UV phone sanitizers: a worthwhile investment or a waste of money?

Smartphone and coronavirus

Before we started living in a world in which sanitizing our hands seemingly every five minutes became the norm, you probably never gave much thought to the dirtiness of your smartphone’s surfaces.

Sure, we’ve all heard the toilet statistics (such as the claim that cellphones carry about 10 times more bacteria than most toilet seats). But back in the days before the pandemic, how big a deal did you really think that was?

If you’ve taken to cleaning your smartphone as obsessively as many of us have been cleaning our hands since the onset of the COVID-19 crisis, or you are at least considering how to optimize your approach in this area, you might be wondering whether you should start using an ultraviolet (UV) phone sanitizer.

UV phone sanitizers are designed to kill pathogens and superbugs. They do so by targeting the phone with UV light to sanitize the surface of the device. In order to get the best results, users should take their phone out of its case first, if they use one; they can always sanitize the case itself afterwards.

It is important to be aware that there is a distinct difference between sanitizing and disinfecting. Sanitization will reduce the number of germs on the surface of the given device, while disinfection eliminates many or all pathogenic microorganisms, except for bacterial spores, according to the United States’ Centers for Disease Control and Prevention (CDC).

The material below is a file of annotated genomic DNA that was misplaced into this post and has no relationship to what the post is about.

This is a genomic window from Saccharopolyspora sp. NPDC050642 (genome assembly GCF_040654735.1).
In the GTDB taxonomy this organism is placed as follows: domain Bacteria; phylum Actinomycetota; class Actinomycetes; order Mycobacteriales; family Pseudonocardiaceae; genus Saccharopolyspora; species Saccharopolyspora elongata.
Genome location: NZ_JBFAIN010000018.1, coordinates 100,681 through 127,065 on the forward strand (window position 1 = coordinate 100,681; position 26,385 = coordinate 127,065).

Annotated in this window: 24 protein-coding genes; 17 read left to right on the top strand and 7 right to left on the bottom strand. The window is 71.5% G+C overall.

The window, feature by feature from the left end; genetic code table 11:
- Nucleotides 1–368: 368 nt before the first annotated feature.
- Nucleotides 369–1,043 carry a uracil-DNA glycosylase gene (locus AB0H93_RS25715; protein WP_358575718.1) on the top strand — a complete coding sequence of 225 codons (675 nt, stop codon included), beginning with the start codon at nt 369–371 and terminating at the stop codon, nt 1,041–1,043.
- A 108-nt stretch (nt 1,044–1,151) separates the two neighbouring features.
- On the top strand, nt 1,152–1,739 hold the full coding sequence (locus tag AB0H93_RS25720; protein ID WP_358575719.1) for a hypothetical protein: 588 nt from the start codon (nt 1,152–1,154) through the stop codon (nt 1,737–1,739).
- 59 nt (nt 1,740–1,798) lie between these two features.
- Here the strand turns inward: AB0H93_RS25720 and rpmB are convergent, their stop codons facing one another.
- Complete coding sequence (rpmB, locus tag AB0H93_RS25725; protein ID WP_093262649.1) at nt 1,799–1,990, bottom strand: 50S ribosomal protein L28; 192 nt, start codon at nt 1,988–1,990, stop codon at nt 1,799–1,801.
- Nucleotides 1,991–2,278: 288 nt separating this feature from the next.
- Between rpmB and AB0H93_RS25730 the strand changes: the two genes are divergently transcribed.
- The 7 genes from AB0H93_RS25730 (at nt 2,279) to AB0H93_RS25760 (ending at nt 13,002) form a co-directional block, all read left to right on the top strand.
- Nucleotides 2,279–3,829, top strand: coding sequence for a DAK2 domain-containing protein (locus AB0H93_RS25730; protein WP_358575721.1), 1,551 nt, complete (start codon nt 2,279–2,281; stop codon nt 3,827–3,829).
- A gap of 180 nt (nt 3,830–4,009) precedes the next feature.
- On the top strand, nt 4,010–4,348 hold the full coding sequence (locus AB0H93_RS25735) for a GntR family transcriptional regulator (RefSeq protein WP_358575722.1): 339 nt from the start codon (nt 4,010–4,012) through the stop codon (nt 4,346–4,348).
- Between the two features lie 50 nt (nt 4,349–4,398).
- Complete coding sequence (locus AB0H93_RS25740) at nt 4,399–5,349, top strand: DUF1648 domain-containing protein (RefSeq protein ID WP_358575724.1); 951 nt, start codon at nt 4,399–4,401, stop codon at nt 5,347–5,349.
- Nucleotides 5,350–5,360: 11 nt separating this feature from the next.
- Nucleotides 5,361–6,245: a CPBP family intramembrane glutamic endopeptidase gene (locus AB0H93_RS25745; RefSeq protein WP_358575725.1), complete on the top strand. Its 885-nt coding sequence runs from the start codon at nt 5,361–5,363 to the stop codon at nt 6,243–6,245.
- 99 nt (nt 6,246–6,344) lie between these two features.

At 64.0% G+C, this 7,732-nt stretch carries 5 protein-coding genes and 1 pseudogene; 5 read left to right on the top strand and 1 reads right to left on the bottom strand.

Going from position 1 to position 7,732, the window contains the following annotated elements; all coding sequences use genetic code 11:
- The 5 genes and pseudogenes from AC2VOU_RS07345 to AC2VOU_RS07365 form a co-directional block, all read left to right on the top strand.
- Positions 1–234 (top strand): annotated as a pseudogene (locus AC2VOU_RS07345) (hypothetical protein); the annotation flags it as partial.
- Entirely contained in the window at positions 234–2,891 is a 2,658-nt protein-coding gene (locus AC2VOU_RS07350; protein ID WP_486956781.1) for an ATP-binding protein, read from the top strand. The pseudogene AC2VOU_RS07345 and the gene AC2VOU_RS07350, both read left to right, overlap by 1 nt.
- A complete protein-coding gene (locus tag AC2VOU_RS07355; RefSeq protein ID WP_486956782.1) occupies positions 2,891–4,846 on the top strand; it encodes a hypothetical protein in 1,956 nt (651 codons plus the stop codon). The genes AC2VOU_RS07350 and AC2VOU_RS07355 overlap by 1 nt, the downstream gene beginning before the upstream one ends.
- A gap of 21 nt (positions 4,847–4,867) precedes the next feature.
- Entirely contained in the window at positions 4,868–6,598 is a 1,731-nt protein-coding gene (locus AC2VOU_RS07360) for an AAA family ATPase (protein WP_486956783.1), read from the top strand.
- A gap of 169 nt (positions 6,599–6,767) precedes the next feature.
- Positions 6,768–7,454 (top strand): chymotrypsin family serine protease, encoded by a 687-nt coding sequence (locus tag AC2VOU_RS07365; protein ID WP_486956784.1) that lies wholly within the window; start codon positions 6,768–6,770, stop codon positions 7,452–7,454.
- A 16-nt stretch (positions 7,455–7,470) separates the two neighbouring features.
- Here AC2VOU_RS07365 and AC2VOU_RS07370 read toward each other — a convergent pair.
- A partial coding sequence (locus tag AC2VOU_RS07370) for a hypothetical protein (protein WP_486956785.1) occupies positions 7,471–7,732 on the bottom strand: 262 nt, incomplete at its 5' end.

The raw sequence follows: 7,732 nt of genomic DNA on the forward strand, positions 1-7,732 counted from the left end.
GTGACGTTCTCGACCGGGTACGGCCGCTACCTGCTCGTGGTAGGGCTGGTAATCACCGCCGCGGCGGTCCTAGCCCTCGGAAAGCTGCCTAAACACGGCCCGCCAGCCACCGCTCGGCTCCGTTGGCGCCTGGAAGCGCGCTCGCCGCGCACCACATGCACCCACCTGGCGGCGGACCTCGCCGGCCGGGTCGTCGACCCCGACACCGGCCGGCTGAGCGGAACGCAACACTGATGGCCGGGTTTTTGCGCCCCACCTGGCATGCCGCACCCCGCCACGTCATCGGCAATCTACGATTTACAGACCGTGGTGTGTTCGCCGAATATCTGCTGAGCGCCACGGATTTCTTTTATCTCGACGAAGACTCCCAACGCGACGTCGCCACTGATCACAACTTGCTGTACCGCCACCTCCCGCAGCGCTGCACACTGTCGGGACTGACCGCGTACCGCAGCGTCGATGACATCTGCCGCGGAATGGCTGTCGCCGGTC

So, even using a UV phone sanitizer won’t eliminate the risk of developing an infectious disease from contact with your device – but of course, you should be aware of that already. And in any case, the CDC has said that transmission from contaminated surfaces “is not thought to be a common way that COVID-19 spreads.” Still, UV-C light has been shown in multiple studies to be an effective method to inactivate the COVID-19 virus.

The Environmental Protection Agency (EPA) in the United States maintains a list of approved COVID-19 disinfectants. However, many of these products aren’t gentle on tech devices, so we would urge you to carefully read the directions before using one on your phone.

All in all, if you’re thinking about buying a UV phone sanitizer as a first line of defense against COVID-19, you’re probably going to put your tech at less risk by just using a face mask, getting vaccinated, and continuing to practice responsible social distancing. However, the right choice of UV phone sanitizer might still serve as a decent second line of defense.

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